Esther’s family lives in Fillmore, North Dakota, which is a real place roughly four hours northwest of Lisbon. (Recent reports make it out to be a “ghost town,” devastated by the loss of a nearby railroad line.) If Gladys ever saw A Star Is Born, she may have identified with its heroine and her yen to migrate west. The movie is very deliberately structured as a small town girl’s wish fulfillment fantasy, allowing lucky Esther to metamorphose from a moviegoer into Vicki Lester, movie star: from the looker into the one who’s looked at. She may suffer, but it’s cathartic suffering that ends with her as the brightest star in filmdom’s firmament. Vicki and Esther and Janet Gaynor herself become avatars into whose stories young women can project themselves.

Hollywood becomes a paradise (“Metropolis of Make-Believe,” as A Star Is Born puts it) about which they can fantasize. It has all the romance and adventure that their Depression-blighted hometowns in the Midwest lack. Two years later, that same longing would find its apotheosis in the plaintive voice of another young woman who’d go on to star in her own A Star Is Born: Judy Garland, singing “Somewhere Over the Rainbow” in The Wizard of Oz. Dorothy may not be pining for a John Wayne or a Norman Maine, but her Emerald City isn’t too far from Gladys and Esther’s Hollywood. It’s somewhere other than a dusty farm. Somewhere she can do what what she wants and fashion herself as the person she wants to be. It’s like something she’s seen in a movie—it’s her dream.

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Cartoon from Photoplay in November 1932. Artist uncredited.

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Link Dump: #6

Halloween’s getting closer every day! Aren’t you excited?? Can’t you feel the tangible excitement in the air?! I know I can. But alas, we’ve still got a month and a half, so in the meantime, here’s some reading material with the PGG stamp of approval. Also, tune in next week as we bring you The Fifth Element, The White Ribbon, Julianne Moore, and more.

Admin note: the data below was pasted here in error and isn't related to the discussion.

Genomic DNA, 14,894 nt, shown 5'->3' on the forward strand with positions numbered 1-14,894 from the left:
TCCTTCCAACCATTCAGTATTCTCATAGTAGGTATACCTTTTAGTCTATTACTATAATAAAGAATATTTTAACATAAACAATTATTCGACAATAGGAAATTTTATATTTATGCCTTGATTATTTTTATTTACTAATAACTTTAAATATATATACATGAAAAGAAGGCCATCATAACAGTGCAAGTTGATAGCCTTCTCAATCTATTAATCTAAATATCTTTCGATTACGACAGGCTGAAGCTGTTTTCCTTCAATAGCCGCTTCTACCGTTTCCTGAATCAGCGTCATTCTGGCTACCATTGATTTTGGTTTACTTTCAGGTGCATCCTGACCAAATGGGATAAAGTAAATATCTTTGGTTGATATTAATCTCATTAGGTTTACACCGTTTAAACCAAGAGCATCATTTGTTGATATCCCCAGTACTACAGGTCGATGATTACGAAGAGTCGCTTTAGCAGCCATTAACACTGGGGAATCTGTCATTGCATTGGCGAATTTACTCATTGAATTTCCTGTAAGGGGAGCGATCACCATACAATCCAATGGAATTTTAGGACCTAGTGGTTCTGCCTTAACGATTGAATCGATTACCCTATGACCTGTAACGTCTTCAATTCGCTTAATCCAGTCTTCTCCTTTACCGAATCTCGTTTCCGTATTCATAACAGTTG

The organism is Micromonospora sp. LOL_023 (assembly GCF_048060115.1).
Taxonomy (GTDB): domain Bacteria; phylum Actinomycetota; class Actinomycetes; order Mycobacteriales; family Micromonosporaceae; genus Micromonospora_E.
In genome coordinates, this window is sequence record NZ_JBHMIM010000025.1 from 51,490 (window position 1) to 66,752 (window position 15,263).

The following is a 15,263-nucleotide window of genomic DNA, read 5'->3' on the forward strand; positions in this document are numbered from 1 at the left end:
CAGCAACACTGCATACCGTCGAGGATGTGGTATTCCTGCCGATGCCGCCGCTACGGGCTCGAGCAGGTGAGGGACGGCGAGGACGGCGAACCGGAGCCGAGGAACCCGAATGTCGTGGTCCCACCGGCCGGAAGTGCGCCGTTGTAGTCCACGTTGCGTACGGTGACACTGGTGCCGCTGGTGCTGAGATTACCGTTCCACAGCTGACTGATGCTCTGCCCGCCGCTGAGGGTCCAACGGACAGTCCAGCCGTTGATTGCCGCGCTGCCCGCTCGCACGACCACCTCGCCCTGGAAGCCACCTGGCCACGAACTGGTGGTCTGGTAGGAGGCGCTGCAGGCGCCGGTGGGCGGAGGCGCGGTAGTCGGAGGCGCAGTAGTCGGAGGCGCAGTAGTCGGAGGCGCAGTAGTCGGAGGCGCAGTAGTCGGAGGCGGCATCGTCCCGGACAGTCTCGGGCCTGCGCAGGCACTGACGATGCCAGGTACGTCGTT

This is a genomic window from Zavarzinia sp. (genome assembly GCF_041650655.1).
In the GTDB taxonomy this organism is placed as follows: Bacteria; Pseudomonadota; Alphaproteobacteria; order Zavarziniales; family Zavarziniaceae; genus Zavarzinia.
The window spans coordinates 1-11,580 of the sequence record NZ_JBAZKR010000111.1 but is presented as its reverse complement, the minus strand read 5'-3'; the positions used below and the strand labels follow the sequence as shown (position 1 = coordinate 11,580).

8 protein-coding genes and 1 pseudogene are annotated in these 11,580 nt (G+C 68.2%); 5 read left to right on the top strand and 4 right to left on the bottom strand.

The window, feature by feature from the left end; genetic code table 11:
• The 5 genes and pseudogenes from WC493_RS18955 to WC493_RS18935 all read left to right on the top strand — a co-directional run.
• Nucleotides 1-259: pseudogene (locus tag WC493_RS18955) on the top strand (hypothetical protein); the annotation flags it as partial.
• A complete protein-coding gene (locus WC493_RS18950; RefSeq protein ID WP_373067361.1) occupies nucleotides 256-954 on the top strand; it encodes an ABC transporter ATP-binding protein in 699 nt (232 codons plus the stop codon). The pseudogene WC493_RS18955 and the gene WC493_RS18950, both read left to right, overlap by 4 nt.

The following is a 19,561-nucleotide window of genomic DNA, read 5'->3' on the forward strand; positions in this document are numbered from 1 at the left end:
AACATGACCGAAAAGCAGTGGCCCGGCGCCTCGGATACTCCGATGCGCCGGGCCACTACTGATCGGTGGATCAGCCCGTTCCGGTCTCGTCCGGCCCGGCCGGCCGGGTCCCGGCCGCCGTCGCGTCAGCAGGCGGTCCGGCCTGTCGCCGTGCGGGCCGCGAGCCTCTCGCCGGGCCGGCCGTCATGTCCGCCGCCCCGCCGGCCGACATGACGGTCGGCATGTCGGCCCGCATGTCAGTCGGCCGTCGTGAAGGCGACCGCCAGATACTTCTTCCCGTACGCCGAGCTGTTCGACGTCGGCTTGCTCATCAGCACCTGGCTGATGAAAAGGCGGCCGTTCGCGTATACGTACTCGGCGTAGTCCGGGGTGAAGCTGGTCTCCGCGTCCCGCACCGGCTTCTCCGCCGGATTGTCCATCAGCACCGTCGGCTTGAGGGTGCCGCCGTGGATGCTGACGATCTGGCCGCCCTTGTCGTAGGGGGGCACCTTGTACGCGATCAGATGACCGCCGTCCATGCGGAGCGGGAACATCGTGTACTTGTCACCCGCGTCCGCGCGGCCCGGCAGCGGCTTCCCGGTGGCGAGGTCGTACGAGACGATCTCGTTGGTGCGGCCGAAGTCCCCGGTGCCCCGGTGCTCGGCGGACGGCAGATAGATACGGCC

• The one and only Paracinema Magazine is releasing their 10th issue, and it’s available to pre-order for the low, low price of $7. Added incentive: you can read my short piece on the exploitation film Sex Madness. What are you waiting for? Go, pre-order, and support high-quality film writing! Also, congratulations to the Paracinema crew on 10 great issues.
  • Elli Agg, a Greek fan of Amanda Palmer, posted this amazing song called “Dear AFP” on YouTube. She’s so cute, talented, and inspiring; you owe it to yourself to listen.
  • Via the Found Footage Festival, here’s a hilariously nightmarish PSA made by an insurance company. I have a strange affinity for bizarre PSAs, as I’ve demonstrated in the past, and this is a pretty great one, with its laughably over-the-top accidents.
  • Having followed it since December ’09, this week I won The Film Experience’s movie identification game “First and Last” twice in a row! My satisfaction in winning is only matched by the pettiness of my achievement.
  • This ad for “Great Old Spice” body wash is both professional-looking and full of lolz. Of course, I’m a sucker for all things Cthulhu, but seriously: they worked in so many Lovecraft references.
  • John Carpenter made another movie! The Ward, his first since 2001’s widely panned Ghosts of Mars, debuted at TIFF earlier this week, and MUBI has the scoop on its critical reception. Consensus so far is that it’s not Halloween great, but it’s solidly good.
  • Want more classic Carpenter? Radiator Heaven is hosting John Carpenter Week from October 3-9 in honor of the maestro’s revived career. I’ll probably be writing something for it too. (Like so much else, it will involve Lovecraft.)
  • Whether you love her or hate her, you can’t argue with the power and passion of Lady Gaga’s “Repeal Don’t Ask Don’t Tell” crusade. Go her! Talk about having a positive impact on the nation.

And now that you’ve read our online recommendations, here are our weirdest, ickiest, WTFest search terms from the previous week, most of which contain the word “pussy”: